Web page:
Caregivers Guide to Monitoring Drugs for Anxiety in Alzheimer's
My dear old Dad is experiencing acute anxiety and depression and is being prescribed medication to help him cope with that and his deteriorating physical state. He fears death and disability and so has little to cheer him. Things he used to enjoy now offer little comfort, his music, his TV, even his home. To try and lessen his distress his doctor has prescribed an antidepressant, a tranquillizer and an antipsychotic medication, because he is very suspicious, and is experiencing hallucinations.
The caregiver has a pivotal role in making sure drugs are doing a good job. A caregiver has to:
- Accurately describe an Alzheimer's patients symptoms to medics as they are often unable to do it themselves
- Monitor responses to changes in mental and physical reactions to new medications
- Look out for side effects and drug interactions. Drug reactions and/or interactions are, unfortunately, common in older people and therefore among those with Alzheimer's disease
- As their physical health deteriorates they also have to make sure dosage and drugs are regularly reviewed
- Act as advocate for their vulnerable loved one.
Drugs May Cause Unwanted Side Effects
As we try to improve my Dad's life using various drugs he has experienced some disturbing and upsetting side effects. It is all about trying to find some sort of balance. We have to radically reduce his anxiety and depression without making him too drowsy and without reducing his mobility any more.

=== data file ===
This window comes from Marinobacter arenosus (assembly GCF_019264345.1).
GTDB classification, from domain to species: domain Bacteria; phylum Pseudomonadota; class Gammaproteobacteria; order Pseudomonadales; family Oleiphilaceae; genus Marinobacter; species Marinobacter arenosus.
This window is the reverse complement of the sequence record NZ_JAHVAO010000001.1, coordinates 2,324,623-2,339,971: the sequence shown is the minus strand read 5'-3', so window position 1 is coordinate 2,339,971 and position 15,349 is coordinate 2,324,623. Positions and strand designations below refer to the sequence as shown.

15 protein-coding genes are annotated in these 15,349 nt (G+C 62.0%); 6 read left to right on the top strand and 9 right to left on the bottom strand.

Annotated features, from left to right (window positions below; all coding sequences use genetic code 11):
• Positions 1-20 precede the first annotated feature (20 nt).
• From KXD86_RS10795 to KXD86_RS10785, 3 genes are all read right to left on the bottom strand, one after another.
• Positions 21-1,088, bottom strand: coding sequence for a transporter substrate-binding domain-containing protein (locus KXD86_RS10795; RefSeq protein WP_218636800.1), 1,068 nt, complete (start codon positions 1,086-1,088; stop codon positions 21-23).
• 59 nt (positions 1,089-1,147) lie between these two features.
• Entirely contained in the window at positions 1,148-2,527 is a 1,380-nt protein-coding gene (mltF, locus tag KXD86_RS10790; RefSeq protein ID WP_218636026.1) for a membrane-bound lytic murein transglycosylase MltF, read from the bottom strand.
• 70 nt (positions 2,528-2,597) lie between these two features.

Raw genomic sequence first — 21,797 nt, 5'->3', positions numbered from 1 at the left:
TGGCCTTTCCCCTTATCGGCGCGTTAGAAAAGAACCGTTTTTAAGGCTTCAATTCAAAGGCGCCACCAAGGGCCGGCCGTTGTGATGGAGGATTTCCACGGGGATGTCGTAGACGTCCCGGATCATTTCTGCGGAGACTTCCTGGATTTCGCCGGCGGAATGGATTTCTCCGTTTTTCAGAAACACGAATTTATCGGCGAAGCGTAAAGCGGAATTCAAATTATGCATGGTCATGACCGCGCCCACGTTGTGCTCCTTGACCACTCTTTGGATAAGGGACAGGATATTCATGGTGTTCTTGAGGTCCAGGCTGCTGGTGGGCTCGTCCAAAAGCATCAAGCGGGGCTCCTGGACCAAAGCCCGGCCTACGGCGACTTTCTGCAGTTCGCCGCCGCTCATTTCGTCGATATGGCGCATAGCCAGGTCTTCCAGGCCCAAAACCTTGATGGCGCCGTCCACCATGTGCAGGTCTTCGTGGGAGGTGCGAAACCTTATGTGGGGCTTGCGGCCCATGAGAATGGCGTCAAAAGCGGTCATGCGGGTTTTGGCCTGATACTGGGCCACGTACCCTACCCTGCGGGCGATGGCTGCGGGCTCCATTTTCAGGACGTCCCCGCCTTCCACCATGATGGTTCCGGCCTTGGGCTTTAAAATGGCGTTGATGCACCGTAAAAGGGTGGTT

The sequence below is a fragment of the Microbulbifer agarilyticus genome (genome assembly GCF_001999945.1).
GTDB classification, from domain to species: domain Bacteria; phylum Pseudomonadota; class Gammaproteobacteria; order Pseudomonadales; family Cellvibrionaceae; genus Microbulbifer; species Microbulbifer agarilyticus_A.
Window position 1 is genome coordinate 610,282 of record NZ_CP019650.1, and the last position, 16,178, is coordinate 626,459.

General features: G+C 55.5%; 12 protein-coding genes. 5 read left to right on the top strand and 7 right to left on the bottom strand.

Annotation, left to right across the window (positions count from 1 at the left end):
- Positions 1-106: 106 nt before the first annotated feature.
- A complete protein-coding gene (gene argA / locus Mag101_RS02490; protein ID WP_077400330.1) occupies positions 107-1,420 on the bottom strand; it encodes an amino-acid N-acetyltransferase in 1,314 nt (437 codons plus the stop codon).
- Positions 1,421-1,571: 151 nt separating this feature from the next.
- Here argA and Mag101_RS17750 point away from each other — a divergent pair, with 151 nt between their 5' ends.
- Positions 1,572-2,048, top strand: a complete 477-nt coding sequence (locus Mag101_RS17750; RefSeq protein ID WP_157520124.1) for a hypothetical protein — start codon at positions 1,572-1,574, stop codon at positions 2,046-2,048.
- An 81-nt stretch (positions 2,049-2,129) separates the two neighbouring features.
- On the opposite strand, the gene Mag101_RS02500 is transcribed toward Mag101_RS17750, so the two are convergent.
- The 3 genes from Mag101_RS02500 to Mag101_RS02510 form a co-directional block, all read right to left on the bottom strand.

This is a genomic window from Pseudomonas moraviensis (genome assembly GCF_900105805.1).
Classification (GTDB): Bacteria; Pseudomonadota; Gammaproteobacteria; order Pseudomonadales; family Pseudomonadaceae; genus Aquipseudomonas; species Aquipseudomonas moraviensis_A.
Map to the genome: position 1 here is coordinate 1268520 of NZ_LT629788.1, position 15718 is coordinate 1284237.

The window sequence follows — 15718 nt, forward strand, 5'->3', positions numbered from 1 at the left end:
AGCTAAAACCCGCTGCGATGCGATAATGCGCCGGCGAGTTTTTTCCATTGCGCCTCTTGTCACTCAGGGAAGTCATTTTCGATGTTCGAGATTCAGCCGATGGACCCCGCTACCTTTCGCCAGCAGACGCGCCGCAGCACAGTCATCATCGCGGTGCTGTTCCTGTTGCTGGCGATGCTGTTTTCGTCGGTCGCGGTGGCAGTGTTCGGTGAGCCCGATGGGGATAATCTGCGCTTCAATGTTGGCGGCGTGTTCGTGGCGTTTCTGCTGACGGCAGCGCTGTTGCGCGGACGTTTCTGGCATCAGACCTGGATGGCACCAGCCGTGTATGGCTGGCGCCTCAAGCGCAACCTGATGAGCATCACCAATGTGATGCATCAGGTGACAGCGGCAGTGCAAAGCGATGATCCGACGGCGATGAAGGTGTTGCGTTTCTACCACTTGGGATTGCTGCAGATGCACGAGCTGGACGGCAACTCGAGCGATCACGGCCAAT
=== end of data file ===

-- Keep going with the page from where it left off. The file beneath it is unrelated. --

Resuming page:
Antipsychotic medications are very useful drugs if used short term but they can produce more side effects in older people. The FDA, exercising its new authority under the Administration Amendments Act 2007, now requires manufacturers to put a boxed warning on the labels of conventional and atypical antipsychotic drugs stating that their use is associated with increase risk of death in older people.
Here is more information;
Side Effects? Get the Symptoms Checked Out!
If you suspect your friend or relative is suffering side effects or over medication then you need to get a doctor to see them urgently. All drug packs now contain information about their effects and what may be the symptoms of side effects.
Signs of overmedication, side effects or drug interactions include; sleepiness, increased confusion, reduced mobility and unsteadiness, a shuffling gait, reduced communication, an increased incidence of urinary and fecal incontinence. In very severe cases the tranquillizing effects of the medication can lead to depression of respiration and heart rhythm abnormalities.
Certain Drugs May Cause More Problems
Some drugs can cause more problems than others. Benzodiazepines, opiates and warfarin are among them. Benzodiazepines can produce increased sedation, opiates may result in increased analgesia and respiratory suppression, and warfarin, an increased anticoagulant effect.
Don't Give Up!
We continue to try and find the right combination of drugs that will help my Dad. Drugs should always be used short term if possible and must be used in combination with therapeutic activities.